Tapirus kabomani

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Tapirus kabomani
Scientific classification e
Kingdom: Animalia
Phylum: Chordata
Class: Mammalia
Order: Perissodactyla
Family: Tapiridae
Genus: Tapirus
Species: T. kabomani
Binomial name
Tapirus kabomani
Cozzuol, Clozato, Holanda, Rodrigues, Nienow, de Thoisy, Redondo & Santos, 2013

Tapirus kabomani (also known as the little black tapir or kabomani tapir) is one of five extant species of tapir, large browsing mammals similar in shape to a pig. It is the smallest tapir species, even smaller than the smallest previously known tapir called the mountain tapir. Tapirus kabomani is found in the Amazon rainforest, where it appears to be sympatric with the Brazilian tapir, T. terrestris. When it was announced in 2013, Tapirus kabomani was the first odd-toed ungulate discovered in over 100 years.


Generalized depiction of a tapir

With an estimated mass of only 110 kg (240 lb), T. kabomani is the smallest living tapir.[1] For comparison, the mountain tapir has a mass between 150 and 225 kg (331 and 496 lb).[2] Tapirus kabomani is roughly 130 centimetres (51 in) long and 90 centimetres (35 in) in shoulder height.[1]

It has dark grey to dark brown hair. Its legs are short.[1] Males are smaller than females and females have a light throat patch that extends from chin to neck and up to the base of the ears.[1]


Tapirus kabomani is restricted to South America. It has been collected in southern Amazonas (the type locality), Rondônia, and Mato Grosso states in Brazil. The species is also believed to be present in Amazonas department in Colombia, and it may be present in Amapá, Brazil, and in southern French Guiana.[3]


These tapirs are known to eat palm tree leaves and seeds from the genera Attalea and Astrocaryum.[1]


Although it was not formally described until 2013, the possibility that T. kabomani might be a distinct species had been suggested as early as 100 years prior. The first specimen currently recognized as a member of this species was collected on the Roosevelt–Rondon Scientific Expedition. Theodore Roosevelt (1914) believed they had collected a new species,[4] as local hunters recognized two types of tapir in the region[4] and another member of the expedition, Leo E. Miller, suggested that two species were present.[a] Nevertheless, though observed by experts, all tapirs from the expedition have been consistently treated as T. terrestris,[5][6] including specimen AMNH 36661, which is now identified as T. kabomani.[1] Ten years before T. kabomani was formally described, scientists suspected the existence of a new species while examining skulls that did not resemble the skulls of known tapir species.[7] When the species was formally described in December 2013[1] it was the first tapir species discovered since T. bairdii in 1865.[3]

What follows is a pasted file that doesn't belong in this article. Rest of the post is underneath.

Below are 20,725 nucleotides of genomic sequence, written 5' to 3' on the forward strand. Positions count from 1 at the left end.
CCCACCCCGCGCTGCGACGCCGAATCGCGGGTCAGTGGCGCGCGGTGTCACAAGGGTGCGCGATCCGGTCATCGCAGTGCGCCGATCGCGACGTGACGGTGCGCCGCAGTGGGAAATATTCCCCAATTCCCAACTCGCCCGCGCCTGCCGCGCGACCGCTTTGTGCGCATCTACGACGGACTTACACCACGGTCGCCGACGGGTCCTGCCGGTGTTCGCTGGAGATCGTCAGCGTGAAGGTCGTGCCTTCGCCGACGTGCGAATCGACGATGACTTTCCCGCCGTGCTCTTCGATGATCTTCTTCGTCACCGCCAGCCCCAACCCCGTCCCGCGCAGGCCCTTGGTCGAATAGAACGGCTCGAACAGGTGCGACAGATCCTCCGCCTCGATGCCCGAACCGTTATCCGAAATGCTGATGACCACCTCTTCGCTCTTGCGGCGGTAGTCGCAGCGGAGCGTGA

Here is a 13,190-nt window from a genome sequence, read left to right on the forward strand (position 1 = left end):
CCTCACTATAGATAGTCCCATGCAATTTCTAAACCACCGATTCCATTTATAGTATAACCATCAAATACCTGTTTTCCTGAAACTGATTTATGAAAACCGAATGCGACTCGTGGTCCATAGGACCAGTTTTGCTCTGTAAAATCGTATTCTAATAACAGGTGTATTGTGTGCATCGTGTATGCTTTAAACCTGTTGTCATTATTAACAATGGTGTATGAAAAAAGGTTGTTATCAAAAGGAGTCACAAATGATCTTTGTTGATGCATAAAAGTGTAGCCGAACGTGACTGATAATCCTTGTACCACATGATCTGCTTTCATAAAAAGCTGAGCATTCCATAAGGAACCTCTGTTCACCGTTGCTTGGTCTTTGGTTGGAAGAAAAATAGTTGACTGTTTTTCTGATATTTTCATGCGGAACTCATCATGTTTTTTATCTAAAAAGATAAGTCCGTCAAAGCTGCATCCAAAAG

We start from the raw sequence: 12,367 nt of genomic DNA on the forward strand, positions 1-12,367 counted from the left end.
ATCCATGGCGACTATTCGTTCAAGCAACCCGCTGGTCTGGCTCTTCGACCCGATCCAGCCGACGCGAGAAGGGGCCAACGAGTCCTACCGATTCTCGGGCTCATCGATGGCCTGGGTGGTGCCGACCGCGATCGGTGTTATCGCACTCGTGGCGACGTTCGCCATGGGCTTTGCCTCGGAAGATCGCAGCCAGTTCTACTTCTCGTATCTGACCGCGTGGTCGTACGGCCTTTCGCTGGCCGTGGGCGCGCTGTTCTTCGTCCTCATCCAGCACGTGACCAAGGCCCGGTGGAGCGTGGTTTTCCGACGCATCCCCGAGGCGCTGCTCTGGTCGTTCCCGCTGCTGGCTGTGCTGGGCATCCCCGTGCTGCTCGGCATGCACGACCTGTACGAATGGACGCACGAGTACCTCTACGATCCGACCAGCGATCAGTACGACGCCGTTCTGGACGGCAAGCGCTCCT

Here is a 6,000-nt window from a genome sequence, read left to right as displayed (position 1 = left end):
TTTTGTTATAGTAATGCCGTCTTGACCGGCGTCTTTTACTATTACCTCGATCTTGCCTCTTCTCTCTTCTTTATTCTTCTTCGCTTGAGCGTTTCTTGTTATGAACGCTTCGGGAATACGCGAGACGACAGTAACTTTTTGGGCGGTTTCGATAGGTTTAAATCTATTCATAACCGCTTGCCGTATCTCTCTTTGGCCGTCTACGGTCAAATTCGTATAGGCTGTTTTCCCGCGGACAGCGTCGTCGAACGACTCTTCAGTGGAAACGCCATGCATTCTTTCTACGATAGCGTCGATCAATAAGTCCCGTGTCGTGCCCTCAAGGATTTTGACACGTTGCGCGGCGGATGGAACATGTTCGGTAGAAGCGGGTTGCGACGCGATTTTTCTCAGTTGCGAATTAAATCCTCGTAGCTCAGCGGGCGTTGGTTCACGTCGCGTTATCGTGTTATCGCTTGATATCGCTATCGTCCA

The reality of the species, and whether or not it can be reliably distinguished from Brazilian tapirs, has subsequently been questioned on both morphological and genetic grounds.[8]


The specific epithet derives from arabo kabomani, the word for tapir in the local Paumarí language. The formal description of this tapir did not suggest a common name for the species.[1] The Karitiana tribe call this the little black tapir.[3]


In both morphological and molecular phylogenetic analyses,[1] T. kabomani was recovered as the first diverging of the three South American tapirs. Morphological analysis suggested that the closest relative of T. kabomani may be the extinct species Tapirus rondoniensis.[1] Molecular dating methods based on three mitochondrial cytochrome genes gave an approximate divergence time of 0.5 Ma for T. kabomani and the T. terrestrisT. pinchaque clade, while T. pinchaque was found to have arisen within a paraphyletic T. terrestris complex much more recently (in comparison, the split between T. bairdii and the South American tapirs took place around 5 Ma ago).[1]


 T. bairdii (Baird's tapir)

 T. kabomani (kabomani tapir)

 T. terrestris (Brazilian tapir, Ecuador cluster)

 T. pinchaque (mountain tapir)

 T. terrestris (Brazilian tapir, other clusters)

 T. indicus (Malayan tapir)


The species may be relatively common in forest-savanna mosaic habitat (relicts of former cerrado). Nevertheless, the species is threatened by prospects of future habitat loss related to deforestation, development and expanding human populations.[1]


  1. ^ Allen & Miller (1916), pp. 566-567[5]


  1. ^ a b c d e f g h i j k l Cozzuol, M. A.; Clozato, C. L.; Holanda, E. C.; Rodrigues, F. V. H. G.; Nienow, S.; De Thoisy, B.; Redondo, R. A. F.; Santos, F. C. R. (2013). "A new species of tapir from the Amazon". Journal of Mammalogy 94 (6): 1331. doi:10.1644/12-MAMM-A-169.1.  edit
  2. ^ Padilla, M.; Dowler, R. C.; Downer, C. C. (2010). "Tapirus pinchaque (Perissodactyla: Tapiridae)". Mammalian Species 42: 166. doi:10.1644/863.1.  edit
  3. ^ a b c Hance, Jeremy. "Scientists make one of the biggest animal discoveries of the century: a new tapir". Mongabay. Retrieved 17 December 2013. 
  4. ^ a b Roosevelt, Theodore (1914). Through the Brazilian Wilderness. C. Scribner. p. 146. 
  5. ^ a b Allen, J. A.; Miller, L. E. (1916). "Mammals collected on the Roosevelt Brazilian Expedition, with field notes by Leo E. Miller". Bull. Am. Mus. Nat. Hist. (American Museum of Natural History) 35 (30): 559–610. hdl:2246/1824.  edit
  6. ^ Wood, H. E.; Olsen, G. (1938). "Cooperia totadentata, a remarkable rhinoceros from the Eocene of Mongolia". American Museum Novitates (1012). hdl:2246/2209.  edit
  7. ^ Draxler, B. (2013-12-17). "New Species of Dwarf Tapir Discovered in Amazon Rainforest". Discover magazine web site. Retrieved 2013-12-21. 
  8. ^ Voss, R.S., Helgen, K.M., & Jansa, S.A. (2014). "Extraordinary claims require extraordinary evidence: a comment on Cozzuol et al. (2013)". Journal of Mammalogy 95 (4): 893–898. doi:10.1644/14-MAMM-A-054.